- WHO: You that’s who.
- WHAT: A $25 American Express Gift Card valid through 12/2013
- WHEN: Monday May 2, 2011 before 10 p.m. Pacific Standard Time
- WHERE: In the comment section of this blog post
- WHY: Because the Gift Card has been languishing away unused for a couple years. Someone can make use of it.
- HOW: Tell me your most memorable vehicle story.
RULES: In the comment section of this blog post, NOT THE ABOUT ME comment section, tell me your story about driving or being a passenger. Car, truck, motorcycle, dump truck, semi truck, whatever vehicle you either drove or were a passenger in.
It can be about the first time you got behind the wheel and drove scaring the fool out of everyone around you. Maybe how you got lost by taking the wrong exit off an interstate. Or perhaps you have driven (or rode in) a vehicle that makes strange noises and you were never quite sure if you would safely be transported to your destination.
Everyone has a vehicle story. I’ve got a few so I’ll get this started.
1970, Driver Training Class at Greeley Central High School. Way back then, in the Stone Age, schools had classes to teach students how to drive a car after they passed the written test and had a valid Driver’s Permit in their hands. The students had to be 15 years old and within three months of their 16th birthday to be eligible for the Driver Training Class.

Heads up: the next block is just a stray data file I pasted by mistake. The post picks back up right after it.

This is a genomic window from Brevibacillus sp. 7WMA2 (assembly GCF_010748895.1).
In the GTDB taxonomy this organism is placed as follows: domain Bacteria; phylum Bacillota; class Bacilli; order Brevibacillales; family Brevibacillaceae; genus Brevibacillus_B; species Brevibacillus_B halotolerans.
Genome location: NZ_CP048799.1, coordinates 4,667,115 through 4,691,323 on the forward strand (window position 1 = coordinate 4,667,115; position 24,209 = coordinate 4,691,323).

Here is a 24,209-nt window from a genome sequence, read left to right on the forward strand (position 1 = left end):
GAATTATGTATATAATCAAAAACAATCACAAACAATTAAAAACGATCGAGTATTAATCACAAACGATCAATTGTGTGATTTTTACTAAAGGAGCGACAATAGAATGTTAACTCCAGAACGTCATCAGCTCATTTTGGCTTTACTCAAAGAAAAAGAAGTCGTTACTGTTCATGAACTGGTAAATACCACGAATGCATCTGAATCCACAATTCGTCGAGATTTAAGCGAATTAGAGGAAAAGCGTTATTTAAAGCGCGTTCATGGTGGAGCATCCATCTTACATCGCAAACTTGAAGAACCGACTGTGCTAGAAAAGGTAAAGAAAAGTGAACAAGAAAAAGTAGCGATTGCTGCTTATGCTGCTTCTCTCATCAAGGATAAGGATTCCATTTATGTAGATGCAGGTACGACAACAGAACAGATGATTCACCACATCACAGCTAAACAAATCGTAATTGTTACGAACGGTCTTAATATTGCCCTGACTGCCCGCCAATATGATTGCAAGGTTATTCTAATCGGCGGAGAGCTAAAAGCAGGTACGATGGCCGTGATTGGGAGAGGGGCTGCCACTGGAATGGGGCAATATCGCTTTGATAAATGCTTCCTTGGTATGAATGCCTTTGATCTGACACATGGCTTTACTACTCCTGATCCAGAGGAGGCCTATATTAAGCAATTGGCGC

I don’t remember the instructor’s name but he had to have been the most bravest person alive at that time. Being in a car with three teenage kids, each one taking their turn at the steering wheel and driving around the town of Greeley, Colorado.
The class started off with the obligatory slide show of the working parts of a car engine. Pistons. How they worked pumping up and down sucking in gasoline which was then ignited, then pushing up to expel the exhausted gas. Or something like that. Hey, I’m a girl and I was more interested in actually driving than the mechanical stuff. Besides, my foster father was a mechanic and if there was a problem with a vehicle he fixed it. Not me.
Then came the slide shows of wrecks with the admonishments of “This is what happens when….” . Although the photos were quite fantastic in their twisted metal depictions of motorized death I hid my eyes behind my laced fingers for most of it because I didn’t want to see blood or body parts. Peeking through the slits of my fingers over my eyes in an attempt to not see any of the gore. After all, these photos were taken long after the poor crash victims had been taken to the hospital and the wrecked car was transported to a different area to be photographed later.
Driver training was held at the other High School in our town, Greeley West High School. We were all transported over by school bus to the area where we would learn how to start the cars, use the brake and gas pedals, shift the automatic transmission, and steer around the course safely out of the range of the general driving public. You want to talk about “Menace To Society”, we were all that and more. We had to pull into a driveway then back out, turn corners without going over the imaginary sidewalk. There were tire carcasses placed at all areas where turns were to be made and intersections.